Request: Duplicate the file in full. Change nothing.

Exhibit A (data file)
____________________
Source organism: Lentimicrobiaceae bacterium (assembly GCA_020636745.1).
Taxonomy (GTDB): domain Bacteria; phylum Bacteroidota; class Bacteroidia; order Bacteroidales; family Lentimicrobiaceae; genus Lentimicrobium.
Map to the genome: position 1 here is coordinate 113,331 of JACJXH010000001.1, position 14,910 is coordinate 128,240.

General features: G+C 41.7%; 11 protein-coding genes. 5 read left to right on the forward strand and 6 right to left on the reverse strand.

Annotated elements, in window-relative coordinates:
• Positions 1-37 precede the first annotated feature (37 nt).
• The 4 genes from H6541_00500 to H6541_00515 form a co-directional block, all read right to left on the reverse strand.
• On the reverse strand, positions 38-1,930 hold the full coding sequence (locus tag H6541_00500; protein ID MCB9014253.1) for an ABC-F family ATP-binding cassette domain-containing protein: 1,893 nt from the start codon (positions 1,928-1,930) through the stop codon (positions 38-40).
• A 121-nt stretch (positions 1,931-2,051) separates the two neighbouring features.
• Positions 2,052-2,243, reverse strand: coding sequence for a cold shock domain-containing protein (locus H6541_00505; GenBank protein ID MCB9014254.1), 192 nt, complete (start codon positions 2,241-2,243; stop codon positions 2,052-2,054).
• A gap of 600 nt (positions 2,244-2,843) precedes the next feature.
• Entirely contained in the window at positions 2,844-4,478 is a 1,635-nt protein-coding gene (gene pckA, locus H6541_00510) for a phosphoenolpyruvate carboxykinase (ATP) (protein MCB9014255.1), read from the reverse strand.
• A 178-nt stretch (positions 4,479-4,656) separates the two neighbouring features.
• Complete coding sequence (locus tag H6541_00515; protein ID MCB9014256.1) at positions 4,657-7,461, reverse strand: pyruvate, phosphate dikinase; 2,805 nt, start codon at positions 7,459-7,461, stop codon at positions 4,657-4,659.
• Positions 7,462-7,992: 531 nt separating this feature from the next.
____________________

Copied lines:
Source organism: Lentimicrobiaceae bacterium (assembly GCA_020636745.1).
Taxonomy (GTDB): domain Bacteria; phylum Bacteroidota; class Bacteroidia; order Bacteroidales; family Lentimicrobiaceae; genus Lentimicrobium.
Map to the genome: position 1 here is coordinate 113,331 of JACJXH010000001.1, position 14,910 is coordinate 128,240.

General features: G+C 41.7%; 11 protein-coding genes. 5 read left to right on the forward strand and 6 right to left on the reverse strand.

Annotated elements, in window-relative coordinates:
• Positions 1-37 precede the first annotated feature (37 nt).
• The 4 genes from H6541_00500 to H6541_00515 form a co-directional block, all read right to left on the reverse strand.
• On the reverse strand, positions 38-1,930 hold the full coding sequence (locus tag H6541_00500; protein ID MCB9014253.1) for an ABC-F family ATP-binding cassette domain-containing protein: 1,893 nt from the start codon (positions 1,928-1,930) through the stop codon (positions 38-40).
• A 121-nt stretch (positions 1,931-2,051) separates the two neighbouring features.
• Positions 2,052-2,243, reverse strand: coding sequence for a cold shock domain-containing protein (locus H6541_00505; GenBank protein ID MCB9014254.1), 192 nt, complete (start codon positions 2,241-2,243; stop codon positions 2,052-2,054).
• A gap of 600 nt (positions 2,244-2,843) precedes the next feature.
• Entirely contained in the window at positions 2,844-4,478 is a 1,635-nt protein-coding gene (gene pckA, locus H6541_00510) for a phosphoenolpyruvate carboxykinase (ATP) (protein MCB9014255.1), read from the reverse strand.
• A 178-nt stretch (positions 4,479-4,656) separates the two neighbouring features.
• Complete coding sequence (locus tag H6541_00515; protein ID MCB9014256.1) at positions 4,657-7,461, reverse strand: pyruvate, phosphate dikinase; 2,805 nt, start codon at positions 7,459-7,461, stop codon at positions 4,657-4,659.
• Positions 7,462-7,992: 531 nt separating this feature from the next.